What is insolvency?

In short

Insolvency is where you or your business cannot afford to pay your debts either in full or on time. You’ve probably heard the term on a frequent basis but do you know what being insolvent really means for a business and its directors? If you’ve found yourself asking ‘what is insolvency?’ see below for more information.

In more detail

There are two legal definitions of insolvency. These are the legal test a Court would use to decide if you are insolvent.

  1. Firstly, do your liabilities (what you owe) exceed your assets (what you own)?
  2. Secondly, are you unable to pay your debts as they fall due? This often comes as a surprise as there are a lot more people or businesses in this position than the first.

How to tell if your business is insolvent

The easiest way to tell if you are insolvent is to look at your most recent balance sheet. A balance sheet is a snapshot of what assets and liabilities you have. If you owe more than you own you are classified as insolvent. Usually at the bottom of your balance sheet there will be a total, if this is in brackets (a minus figure), then that means you are insolvent.

Being unable to pay your debts (suppliers, HM Revenue and Customs) as they would normally fall due is another sign that you are insolvent. In cases of disqualification the Insolvency Service look for evidence of threatening letters and county court judgements (‘CCJs’) to prove that you were insolvent and should have stopped trading instead of carry on and making the situation worse.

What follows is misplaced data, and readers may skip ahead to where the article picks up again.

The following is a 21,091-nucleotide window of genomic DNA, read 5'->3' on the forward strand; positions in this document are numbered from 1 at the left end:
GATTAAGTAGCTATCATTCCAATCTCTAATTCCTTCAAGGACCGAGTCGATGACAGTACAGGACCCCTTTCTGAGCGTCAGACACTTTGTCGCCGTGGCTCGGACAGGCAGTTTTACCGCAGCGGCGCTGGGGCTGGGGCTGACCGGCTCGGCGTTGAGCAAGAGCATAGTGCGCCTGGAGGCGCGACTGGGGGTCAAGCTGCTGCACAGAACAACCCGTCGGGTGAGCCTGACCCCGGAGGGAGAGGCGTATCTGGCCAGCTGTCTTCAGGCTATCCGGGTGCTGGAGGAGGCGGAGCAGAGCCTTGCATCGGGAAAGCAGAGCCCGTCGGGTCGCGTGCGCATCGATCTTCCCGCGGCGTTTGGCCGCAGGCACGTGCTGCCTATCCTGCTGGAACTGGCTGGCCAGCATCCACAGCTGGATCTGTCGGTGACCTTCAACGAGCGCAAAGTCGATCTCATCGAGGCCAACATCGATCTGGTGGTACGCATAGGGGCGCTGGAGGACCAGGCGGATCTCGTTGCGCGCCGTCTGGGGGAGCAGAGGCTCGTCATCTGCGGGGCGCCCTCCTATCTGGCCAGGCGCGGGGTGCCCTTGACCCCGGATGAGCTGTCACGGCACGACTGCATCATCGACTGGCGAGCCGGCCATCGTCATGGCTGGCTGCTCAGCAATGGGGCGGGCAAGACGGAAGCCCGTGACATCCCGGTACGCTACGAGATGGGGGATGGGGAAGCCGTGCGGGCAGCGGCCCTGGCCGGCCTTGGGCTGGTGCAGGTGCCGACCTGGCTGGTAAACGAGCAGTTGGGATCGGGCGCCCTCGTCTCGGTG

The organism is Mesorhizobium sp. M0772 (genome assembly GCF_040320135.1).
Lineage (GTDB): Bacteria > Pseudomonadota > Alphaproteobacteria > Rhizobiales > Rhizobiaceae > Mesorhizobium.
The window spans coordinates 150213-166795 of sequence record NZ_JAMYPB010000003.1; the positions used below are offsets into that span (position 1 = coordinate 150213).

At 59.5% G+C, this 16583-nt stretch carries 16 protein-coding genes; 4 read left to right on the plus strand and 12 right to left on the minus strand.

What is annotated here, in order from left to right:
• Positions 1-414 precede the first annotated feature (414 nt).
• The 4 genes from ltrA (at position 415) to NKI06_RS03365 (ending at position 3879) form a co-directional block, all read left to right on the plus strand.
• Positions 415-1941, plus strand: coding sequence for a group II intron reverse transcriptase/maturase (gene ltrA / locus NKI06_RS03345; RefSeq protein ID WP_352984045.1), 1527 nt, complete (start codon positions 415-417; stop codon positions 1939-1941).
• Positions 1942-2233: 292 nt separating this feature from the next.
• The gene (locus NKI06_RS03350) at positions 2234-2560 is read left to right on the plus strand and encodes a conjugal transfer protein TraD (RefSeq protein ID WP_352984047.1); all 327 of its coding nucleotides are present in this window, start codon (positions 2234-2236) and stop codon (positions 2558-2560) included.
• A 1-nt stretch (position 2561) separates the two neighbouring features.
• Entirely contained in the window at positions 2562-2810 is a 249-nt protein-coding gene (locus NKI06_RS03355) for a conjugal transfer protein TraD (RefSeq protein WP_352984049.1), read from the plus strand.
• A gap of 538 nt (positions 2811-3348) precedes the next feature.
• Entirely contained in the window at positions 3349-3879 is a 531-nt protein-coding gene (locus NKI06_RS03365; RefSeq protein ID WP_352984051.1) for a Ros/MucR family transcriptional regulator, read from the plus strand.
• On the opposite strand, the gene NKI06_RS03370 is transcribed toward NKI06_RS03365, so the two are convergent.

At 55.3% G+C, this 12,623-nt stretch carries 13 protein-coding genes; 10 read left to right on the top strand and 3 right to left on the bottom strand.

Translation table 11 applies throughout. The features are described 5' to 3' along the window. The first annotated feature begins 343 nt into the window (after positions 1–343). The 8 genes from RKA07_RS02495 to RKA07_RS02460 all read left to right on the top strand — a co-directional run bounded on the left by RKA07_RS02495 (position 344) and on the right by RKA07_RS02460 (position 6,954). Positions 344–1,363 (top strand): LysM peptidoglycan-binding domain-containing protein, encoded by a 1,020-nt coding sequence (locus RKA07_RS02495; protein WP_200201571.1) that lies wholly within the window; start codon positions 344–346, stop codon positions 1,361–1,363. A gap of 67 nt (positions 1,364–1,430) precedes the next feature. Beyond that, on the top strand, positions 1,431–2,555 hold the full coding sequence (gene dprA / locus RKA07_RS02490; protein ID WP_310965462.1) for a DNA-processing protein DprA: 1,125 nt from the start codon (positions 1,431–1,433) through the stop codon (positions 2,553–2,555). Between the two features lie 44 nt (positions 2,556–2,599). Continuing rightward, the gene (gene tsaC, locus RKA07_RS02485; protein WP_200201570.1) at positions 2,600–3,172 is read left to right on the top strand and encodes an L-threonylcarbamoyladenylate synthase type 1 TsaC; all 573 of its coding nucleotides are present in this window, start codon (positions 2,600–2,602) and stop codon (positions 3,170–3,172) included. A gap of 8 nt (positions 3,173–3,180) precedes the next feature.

Insolvency is where you or your business cannot afford to pay your debts either in full or on time.

What options are open to insolvent companies?

The first thing that you should do is take professional advice from a licensed insolvency practitioner like us. If you don’t know one and you’re unsure then usually your solicitor or accountant can recommend one.

Insolvency practitioners will review your finances and give you a list of alternative options. These should cover:

  1. Continuing with business as normal but carefully monitoring the situation.
  2. Try to raise more finance or funding.
  3. Stop trading now and go into liquidation.
  4. Use a Company Voluntary Arrangement (‘CVA’) to restructure your existing debts.
  5. Go into administration to protect the business.
Many directors or business owners may not want to accept that they need help but speaking to us sooner rather than later often gives way to more options. We can help, so contact us today on 0800 331 7417 or complete the form below.

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